Bloomberg unveils $12m gun control ad campaign as NRA squares up

Advertising blitz aims to put pressure on Congress as pro-gun lobby accuses New York mayor of ‘intimidating senators’

Michael Bloomberg gun violence

New York City mayor Michael Bloomberg speaks out for gun reform at a press conference. Photograph: John Moore/Getty Images


The television ads are set to run in 13 key states during the congressional recess and are aimed at influencing an upcoming Senate vote on gun reforms.

Announcing the move, Bloomberg – the co-chair of Mayors Against Illegal Guns and one of the US’s most high-profile advocates of tighter controls – said: “These ads bring the voices of Americans – who overwhelmingly support comprehensive and enforceable background checks – into the discussion to move senators to immediately take action to prevent gun violence.”

But pro-gun lobby group the National Rifle Association (NRA), accused the New York mayor of attempting to “intimidate senators”.

The new ads feature a man holding a gun on the back of a pickup truck. In one, he says he will defend the second amendment but adds that “with rights come responsibilities”. He goes on to urges viewers to tell Congress to support background checks.

In the other ad posted on the Mayors Against Illegal Guns website, the man says “background checks have nothing to do with taking guns away from anyone”, rather they are aimed at preventing criminals and mentally ill people from owning deadly weapons.

The advertising plan comes days after the Senate disappointed advocates of greater controls by effectively abandoning a proposal to ban military-style assault weapons.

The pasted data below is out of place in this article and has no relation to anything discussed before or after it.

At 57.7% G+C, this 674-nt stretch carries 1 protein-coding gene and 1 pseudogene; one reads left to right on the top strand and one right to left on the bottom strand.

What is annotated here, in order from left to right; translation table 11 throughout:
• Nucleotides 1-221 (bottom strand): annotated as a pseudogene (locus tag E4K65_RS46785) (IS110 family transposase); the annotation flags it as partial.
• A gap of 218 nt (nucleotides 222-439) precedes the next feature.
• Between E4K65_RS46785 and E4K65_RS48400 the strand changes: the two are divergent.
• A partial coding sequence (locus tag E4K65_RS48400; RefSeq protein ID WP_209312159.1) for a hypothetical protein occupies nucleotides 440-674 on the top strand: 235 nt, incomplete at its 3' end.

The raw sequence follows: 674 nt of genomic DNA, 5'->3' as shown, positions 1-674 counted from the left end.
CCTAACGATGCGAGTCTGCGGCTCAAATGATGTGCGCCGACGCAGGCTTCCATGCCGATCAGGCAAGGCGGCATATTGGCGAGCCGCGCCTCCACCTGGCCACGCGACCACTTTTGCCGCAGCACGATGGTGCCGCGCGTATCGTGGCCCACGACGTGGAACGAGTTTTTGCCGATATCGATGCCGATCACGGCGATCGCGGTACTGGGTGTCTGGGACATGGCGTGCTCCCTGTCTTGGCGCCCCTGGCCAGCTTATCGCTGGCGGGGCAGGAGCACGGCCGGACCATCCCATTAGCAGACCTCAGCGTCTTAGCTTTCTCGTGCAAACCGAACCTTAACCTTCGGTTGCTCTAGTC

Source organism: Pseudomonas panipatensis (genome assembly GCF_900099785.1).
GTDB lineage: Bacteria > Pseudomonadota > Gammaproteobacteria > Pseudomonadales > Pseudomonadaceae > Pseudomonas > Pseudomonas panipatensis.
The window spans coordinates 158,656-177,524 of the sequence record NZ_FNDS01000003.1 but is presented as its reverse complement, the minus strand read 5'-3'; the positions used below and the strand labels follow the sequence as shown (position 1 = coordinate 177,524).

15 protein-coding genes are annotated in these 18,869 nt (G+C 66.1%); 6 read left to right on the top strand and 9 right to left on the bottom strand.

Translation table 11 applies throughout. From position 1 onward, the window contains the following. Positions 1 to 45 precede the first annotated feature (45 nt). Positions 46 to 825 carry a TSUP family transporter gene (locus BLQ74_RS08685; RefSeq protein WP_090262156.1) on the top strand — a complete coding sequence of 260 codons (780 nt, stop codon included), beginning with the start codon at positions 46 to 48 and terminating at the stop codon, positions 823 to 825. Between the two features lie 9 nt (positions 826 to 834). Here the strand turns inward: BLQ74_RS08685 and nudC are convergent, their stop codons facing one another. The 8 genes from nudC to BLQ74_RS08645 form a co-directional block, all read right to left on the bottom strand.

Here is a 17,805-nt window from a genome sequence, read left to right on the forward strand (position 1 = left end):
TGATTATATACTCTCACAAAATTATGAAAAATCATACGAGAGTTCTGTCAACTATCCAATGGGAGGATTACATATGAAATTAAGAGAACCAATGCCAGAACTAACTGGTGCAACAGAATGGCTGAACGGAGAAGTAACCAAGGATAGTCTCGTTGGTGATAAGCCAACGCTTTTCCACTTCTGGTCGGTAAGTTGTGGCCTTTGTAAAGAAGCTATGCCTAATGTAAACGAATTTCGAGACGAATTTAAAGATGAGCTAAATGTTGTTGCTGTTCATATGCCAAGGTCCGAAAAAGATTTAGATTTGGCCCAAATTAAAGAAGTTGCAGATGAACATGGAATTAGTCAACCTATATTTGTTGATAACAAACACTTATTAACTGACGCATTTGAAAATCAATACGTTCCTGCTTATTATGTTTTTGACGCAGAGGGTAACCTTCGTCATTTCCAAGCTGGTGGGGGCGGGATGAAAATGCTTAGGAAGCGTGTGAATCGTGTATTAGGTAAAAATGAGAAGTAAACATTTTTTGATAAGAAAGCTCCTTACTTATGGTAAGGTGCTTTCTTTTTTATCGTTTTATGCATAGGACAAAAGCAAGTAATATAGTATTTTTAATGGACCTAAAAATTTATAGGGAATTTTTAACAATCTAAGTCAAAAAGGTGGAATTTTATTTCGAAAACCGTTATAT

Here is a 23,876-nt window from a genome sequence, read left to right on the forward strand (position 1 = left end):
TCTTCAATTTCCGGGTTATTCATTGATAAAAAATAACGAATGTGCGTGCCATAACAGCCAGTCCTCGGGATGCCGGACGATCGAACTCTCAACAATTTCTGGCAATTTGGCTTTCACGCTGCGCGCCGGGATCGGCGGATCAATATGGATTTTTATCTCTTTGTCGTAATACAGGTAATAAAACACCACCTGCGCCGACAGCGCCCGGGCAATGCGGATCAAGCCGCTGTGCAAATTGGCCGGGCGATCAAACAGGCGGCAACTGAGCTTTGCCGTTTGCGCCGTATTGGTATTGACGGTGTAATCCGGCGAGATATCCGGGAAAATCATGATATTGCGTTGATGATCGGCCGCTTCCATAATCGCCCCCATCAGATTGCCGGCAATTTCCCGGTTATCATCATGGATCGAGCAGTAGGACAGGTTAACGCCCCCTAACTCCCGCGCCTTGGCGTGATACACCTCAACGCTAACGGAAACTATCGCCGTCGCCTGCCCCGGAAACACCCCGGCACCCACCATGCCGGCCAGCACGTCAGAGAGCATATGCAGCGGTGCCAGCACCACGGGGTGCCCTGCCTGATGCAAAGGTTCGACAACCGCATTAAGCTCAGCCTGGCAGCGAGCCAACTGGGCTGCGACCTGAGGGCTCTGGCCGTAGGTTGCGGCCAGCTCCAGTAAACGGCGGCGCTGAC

Last Tuesday, Senate leader Harry Reid said than the ban would not form part of a bill members are due to vote on, as it did not have the support needed to force it through Congress.

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********************************************************************************************************* Politics prevent relief for victims of Hurricane Sandy




Hundreds of families placed in hotels since Sandy hit the city are being asked to check out

The city will look to relocate almost 2,000 Hurricane Sandy victims who have been living in hotels since the storm struck.


Published: Saturday, March 23, 2013, 8:54 PM
Updated: Saturday, March 23, 2013, 8:54 PM
NYC PAPERS OUT. Social media use restricted to low res file max 184 x 128 pixels and 72 dpi

Joe Marino/for New York Daily News

Jaime Betancourth, 20, was displaced from his Far Rockaway Beach 47th street home after Hurricane Sandy, he now lives in the Park Avenue Hotel.

Checkout time has arrived for homeless Sandy victims living in hotels.

The city is moving to relocate some 777 displaced families — about 1,900 people — out of hotels and into alternate housing by April 30, said Seth Diamond, the head of the city’s Department of Homeless Services.


Bryan Smith/for New York Daily News

Debris piles line Beach 118th Street in Far Rockaway following the effects of Hurricane Sandy.


Those who can will move back home, while others will go to relatives, said Diamond. The city has also set aside 400 New York City Housing Authority units and 150 section 8 vouchers for Sandy victims without other options.